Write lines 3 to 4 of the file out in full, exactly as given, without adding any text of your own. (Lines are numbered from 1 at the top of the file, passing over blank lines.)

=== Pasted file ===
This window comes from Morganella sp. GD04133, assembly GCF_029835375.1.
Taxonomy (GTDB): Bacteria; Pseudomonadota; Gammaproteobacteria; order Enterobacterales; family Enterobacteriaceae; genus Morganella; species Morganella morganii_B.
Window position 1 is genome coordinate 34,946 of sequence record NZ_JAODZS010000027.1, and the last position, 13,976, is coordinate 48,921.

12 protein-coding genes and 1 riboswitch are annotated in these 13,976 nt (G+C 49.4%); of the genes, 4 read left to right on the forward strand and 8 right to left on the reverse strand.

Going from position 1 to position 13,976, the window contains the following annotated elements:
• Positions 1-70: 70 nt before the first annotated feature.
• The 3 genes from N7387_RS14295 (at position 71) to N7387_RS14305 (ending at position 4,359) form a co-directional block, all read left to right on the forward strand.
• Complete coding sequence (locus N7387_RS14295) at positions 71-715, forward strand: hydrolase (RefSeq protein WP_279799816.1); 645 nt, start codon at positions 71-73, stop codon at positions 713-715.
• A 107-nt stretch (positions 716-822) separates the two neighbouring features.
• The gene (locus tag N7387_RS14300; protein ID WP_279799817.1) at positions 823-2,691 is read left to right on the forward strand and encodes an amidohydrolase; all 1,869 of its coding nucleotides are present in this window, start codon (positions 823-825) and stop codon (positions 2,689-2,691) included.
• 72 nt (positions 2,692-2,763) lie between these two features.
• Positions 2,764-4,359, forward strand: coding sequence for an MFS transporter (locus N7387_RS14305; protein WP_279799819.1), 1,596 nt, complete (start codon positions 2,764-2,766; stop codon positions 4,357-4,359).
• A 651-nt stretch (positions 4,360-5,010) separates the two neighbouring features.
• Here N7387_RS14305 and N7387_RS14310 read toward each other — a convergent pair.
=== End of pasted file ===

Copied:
Window position 1 is genome coordinate 34,946 of sequence record NZ_JAODZS010000027.1, and the last position, 13,976, is coordinate 48,921.

12 protein-coding genes and 1 riboswitch are annotated in these 13,976 nt (G+C 49.4%); of the genes, 4 read left to right on the forward strand and 8 right to left on the reverse strand.